A unique feature of the game is the card input system.  This system is unlocked by excavating special Upsilon Cubes from the planetary grounds.  Once the card input system is initiated, new spectrobes, minerals and custom parts are unlocked by using real cards packaged with the purchase of your game.  Each of these cards is punctured with holes in a numerical pattern.  Once aligned with the lower DS screen, the stylus is used to touch the holes of the card in an ascending order.  Consequently, this makes it nigh impossible for players to obtain new spectrobes without these cards by randomly guessing such patterns.  These cards can be used and traded with other users to maximize the spectrobes available at your disposal.  Extra creatures and parts can be downloaded with the Nintendo WFC service once the Tau cube is retrieved from excavation to obtain additional content.

The lab systems are extensively used in this game to micro-manage your excavated spectrobes and to nurture their growth.  Spectrobes do not awaken on their own as they require your assistance; namely, your voice.  That’s right.  They only wake up when you speak directly to them via the DS microphone at a certain volume for a short period of time.  Mere whispers or outright shouting do nothing for them for those prone to using either extremes.  After assigning your baby spectrobe a name, they are fed and carefully watched inside the designed Incubator.  By nurturing your baby spectrobes and lavishing attention on them, such as petting them, they evolve at a much faster rate.  For the studious players, information is readily available in the library for all the identified spectrobes, both young and old.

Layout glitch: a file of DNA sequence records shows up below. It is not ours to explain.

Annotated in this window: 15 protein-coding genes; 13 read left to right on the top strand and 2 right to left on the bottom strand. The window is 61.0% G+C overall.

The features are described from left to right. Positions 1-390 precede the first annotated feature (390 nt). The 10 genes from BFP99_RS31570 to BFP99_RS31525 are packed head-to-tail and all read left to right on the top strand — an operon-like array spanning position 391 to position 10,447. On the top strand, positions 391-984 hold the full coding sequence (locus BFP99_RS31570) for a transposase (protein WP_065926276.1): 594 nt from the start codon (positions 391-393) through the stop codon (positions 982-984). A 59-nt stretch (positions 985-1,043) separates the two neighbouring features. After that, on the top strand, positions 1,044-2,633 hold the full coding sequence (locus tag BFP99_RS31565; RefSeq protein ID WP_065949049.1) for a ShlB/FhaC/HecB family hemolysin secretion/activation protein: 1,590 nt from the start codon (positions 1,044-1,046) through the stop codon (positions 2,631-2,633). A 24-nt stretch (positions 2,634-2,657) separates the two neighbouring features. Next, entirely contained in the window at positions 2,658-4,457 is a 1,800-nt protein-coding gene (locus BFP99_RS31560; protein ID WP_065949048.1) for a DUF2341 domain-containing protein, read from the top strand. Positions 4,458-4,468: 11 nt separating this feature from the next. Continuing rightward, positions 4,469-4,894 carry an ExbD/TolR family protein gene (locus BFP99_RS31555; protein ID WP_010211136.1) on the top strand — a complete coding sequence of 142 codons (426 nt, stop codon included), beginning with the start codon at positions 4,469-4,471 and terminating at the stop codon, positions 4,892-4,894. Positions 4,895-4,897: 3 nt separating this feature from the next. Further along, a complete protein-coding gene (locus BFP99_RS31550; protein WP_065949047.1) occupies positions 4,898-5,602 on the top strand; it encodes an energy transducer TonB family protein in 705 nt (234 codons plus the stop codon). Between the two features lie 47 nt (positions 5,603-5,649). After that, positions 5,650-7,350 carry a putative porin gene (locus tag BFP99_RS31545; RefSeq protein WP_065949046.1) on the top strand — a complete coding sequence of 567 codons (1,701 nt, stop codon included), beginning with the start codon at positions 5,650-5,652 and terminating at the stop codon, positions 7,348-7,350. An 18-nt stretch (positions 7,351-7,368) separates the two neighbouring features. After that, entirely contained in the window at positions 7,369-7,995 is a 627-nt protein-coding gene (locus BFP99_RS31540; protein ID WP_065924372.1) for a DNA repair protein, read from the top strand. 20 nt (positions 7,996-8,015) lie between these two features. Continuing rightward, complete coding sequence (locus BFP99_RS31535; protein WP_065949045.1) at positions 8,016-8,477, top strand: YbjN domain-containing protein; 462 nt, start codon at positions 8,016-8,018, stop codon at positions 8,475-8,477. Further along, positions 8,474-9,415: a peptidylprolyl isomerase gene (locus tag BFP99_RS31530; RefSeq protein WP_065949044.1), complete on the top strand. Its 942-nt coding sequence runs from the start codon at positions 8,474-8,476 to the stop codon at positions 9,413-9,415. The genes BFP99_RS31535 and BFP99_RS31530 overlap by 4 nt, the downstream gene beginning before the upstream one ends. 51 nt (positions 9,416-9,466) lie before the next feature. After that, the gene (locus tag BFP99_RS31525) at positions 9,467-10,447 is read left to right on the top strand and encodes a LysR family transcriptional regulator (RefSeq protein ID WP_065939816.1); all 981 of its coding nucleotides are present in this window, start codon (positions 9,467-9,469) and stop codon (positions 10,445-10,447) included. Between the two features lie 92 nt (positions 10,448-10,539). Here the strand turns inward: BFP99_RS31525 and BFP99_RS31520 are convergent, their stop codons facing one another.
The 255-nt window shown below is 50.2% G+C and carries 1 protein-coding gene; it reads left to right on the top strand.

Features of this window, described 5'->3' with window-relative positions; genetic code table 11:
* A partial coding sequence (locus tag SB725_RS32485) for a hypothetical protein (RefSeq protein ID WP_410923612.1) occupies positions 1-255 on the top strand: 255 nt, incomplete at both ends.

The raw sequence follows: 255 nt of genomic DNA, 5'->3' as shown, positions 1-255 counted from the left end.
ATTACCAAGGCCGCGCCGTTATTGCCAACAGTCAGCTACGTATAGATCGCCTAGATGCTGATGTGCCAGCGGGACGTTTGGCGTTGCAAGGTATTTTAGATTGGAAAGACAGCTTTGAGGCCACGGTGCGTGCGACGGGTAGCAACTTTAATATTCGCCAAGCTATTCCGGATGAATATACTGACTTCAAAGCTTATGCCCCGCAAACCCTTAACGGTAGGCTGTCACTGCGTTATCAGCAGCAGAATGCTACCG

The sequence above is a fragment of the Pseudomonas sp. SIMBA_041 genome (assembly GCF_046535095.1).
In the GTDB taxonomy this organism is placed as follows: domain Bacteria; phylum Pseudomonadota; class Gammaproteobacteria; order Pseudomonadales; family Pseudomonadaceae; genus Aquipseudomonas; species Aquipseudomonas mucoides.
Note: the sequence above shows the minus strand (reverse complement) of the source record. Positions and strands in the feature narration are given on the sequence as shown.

Visually, the game is average.  They aren’t bad by any means but there isn’t anything remarkable about them.  The environments, on the other hand, leave much to be desired as the planetary grounds outside the Patrol Cruiser are bland and rather lifeless.  As for the sound, there is nothing worth mentioning.  The localization for the English voices is typically standard with the background music fitting appropriately into the “common but nothing special” category.

Overall, Spectrobes is a game that falls considerably short of the mark.  The bland environments, dull combat and complex menus are the biggest flaws surrounding this game.  Despite the excavation mode, most players will quickly lose interest after the first few hours of gameplay.  In the end, Spectrobes is a game full of ideas but one that ultimately fails due to its dreadful design and execution.

 

BEST FEATURE = Excavation Mode

WORST FEATURE = Dull Combat

 

Visuals: 6/10
Gameplay: 5/10
Control: 5/10
Sound: 7/10
Replay Value:  5/10
Impact Rating: 6/10
Overall Rating: 57%